SF Symbols Font

Wednesday, November 27th, 02019 at 11:11 UTC

Recently, Apple released iOS13, which included a new symbol font called ‘SF Symbols’. It is a font with lots of commonly used interface glyphs. These are things like upload, download, boxes, icons, actions, etc.

Several years ago, we wrote a book entitled Creating Symbol Fonts (you can download the eBook for free). At the time, there was a tipping point between creating vector glyphs as a font, which was supported as far back as IE6, or moving to SVGs which were only starting to be supported at the time of the book. Overall, for the Web, SVG has won out for all sorts of reasons (color, accessibility, ease of use/creation, but that’s another article for another day).

We’ve now come full circle and are back to creating symbol fonts inside an app. This was probably the easiest and most compact way for Apple to get hundreds of glyphs easily referencable into their existing framework.

Naturally, when SF Symbols was announced we got excited about the possibilities! Officially, the font is restricted for when, where and for what it can be used. Even certain glyphs can only be used for very specific use-cases. But that doesn’t stop us from exploring the possibilities.

Apple did the right thing and added all these icons in the glyphs higher-up in the Unicode set. They don’t clash with existing characters, so their semantic meaning is not confused.

Apple released an app which allows you to browse all of the icons, export and manipulate them. What we wanted was an offline poster which listed all the possibilities so we could get a better overview.

Todo this, we set to work writing a little bit of code. We knew the Unicode range where these icons would be present, so using HTML we output a list of all the hex values in that range and set the font-family to SF Symbols.

     $h = (string)dechex($i);
     echo '<table>
			<td class="icon">&#x'.$h.';</td>
			<td class="name">'.get_name($i).'</td>

With a bit more CSS, we created a grid of all the possible icons all floated and nicely wrapping into columns.

@font-face {
     font-family: t4;
 body { font-size: 10px; margin: 0 auto; text-align: center; }
 td { font-size: 8px; text-align: center; padding: 0; margin: 0; }
 tr { padding: 0; margin: 0;  }
 .name { font-size: 7.25px; font-family: t4; height: 20px; vertical-align: top; }
 .codepoint { font-size: 6px; font-family: t4; color: #666;}
 table { float: left; width: 90px; margin: 0; padding: 0; border-spacing: 0px;
     border-collapse: separate; overflow: hidden;}
 .icon {font-family: t4; font-size: 42px; line-height: 72px;}

Changing the values in CSS made it very easy to convert from a US 3ft by 4ft poster to an A0. By changing the dimensions of the container, all the icons would flow naturally into rows and columns to fit the desired output size. We could also easily adjust the font-size if we needed to eek out some extra room here or there.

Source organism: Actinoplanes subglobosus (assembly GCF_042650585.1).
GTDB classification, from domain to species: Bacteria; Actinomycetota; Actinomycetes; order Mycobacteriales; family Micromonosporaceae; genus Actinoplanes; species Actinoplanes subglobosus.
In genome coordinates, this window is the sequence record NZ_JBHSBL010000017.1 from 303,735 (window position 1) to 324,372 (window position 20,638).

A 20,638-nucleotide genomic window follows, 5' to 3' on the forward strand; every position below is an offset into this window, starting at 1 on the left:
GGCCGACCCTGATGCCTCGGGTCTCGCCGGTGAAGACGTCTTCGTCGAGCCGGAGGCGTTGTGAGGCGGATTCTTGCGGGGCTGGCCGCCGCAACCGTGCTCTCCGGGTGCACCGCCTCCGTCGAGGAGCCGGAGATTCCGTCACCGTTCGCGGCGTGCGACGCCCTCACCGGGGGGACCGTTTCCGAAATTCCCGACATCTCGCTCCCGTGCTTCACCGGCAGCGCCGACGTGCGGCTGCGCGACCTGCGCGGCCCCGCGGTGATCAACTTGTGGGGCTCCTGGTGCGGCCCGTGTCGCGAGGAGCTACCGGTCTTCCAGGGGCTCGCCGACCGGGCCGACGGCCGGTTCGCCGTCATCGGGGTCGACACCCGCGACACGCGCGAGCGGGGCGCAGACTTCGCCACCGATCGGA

Once we had an HTML webpage set for a poster size, we could make that into a print-ready PDF by ‘printing’ the webpage as PDF. No need for any tools like Illustrator or Sketch todo the initial layout, that was all done in HTML and CSS.

Digital Archaeology

In the process of creating the poster, we found some interesting things. As we looped through all the possible glyph values from the lowest to the highest, it turns out that there are lots of gaps and some icons are not exactly next to the ones you’d expect.

We can speculate that the gaps are, or were, reserved for icons that didn’t make the cut. Maybe these are future product ideas, maybe the design just didn’t work and it got pulled at the last minute?

As for the icons you’d expect to be together but aren’t, well, that’s probably the age-old problem of starting by assigning all the spaces, then realising you needed something more. The only free space is at the end so things get jumbled-up. For most people, that doesn’t matter because they are searching by the glyph name, which can easily be sorted, filters and searched. You only really notice it when they are listed in unicode order.

What this meant for our code was that we had to have a bunch of exceptions to skip over these gaps. As we looped over the full range of Unicode code points, when we were getting no glyph, we made a list of where the gaps started and stopped to skip over those values.

We also have another list mapping the unicode value to the name of the glyph. That way we can create nice labels. Having all these lists means updating the poster in the future should be easier. Apple will no doubt add more icons to the end of the list and potential deprecate some in the future.

SF Symbols 1.1

While we were writing this article, Apple released SF Symbols 1.1. Luckily, we had all the code in place and we could quickly update everything. They added roughly 100 new icons. Some filled gaps, others were appended to the end. It also seems there are a few that are not officially in their SF Symbols app either. (Nothing suspicious, probably an oversight). All in all, the glyphs that were added were mostly circle variants of existing glyphs. Then a bunch of new of icons such as hifispeaker and sportscourt.

We have since updated our code and output to reflect SF Symbols 1.1 glyphs.

Get the Poster

We’ve published all the code to create your own posters on GitHub. Legally, we can’t distribute the font or poster, but there’s nothing stopping you from downloading the font and our code, then tweaking the PHP code, CSS or HTML layout and running it to make your own version for any print-size you want.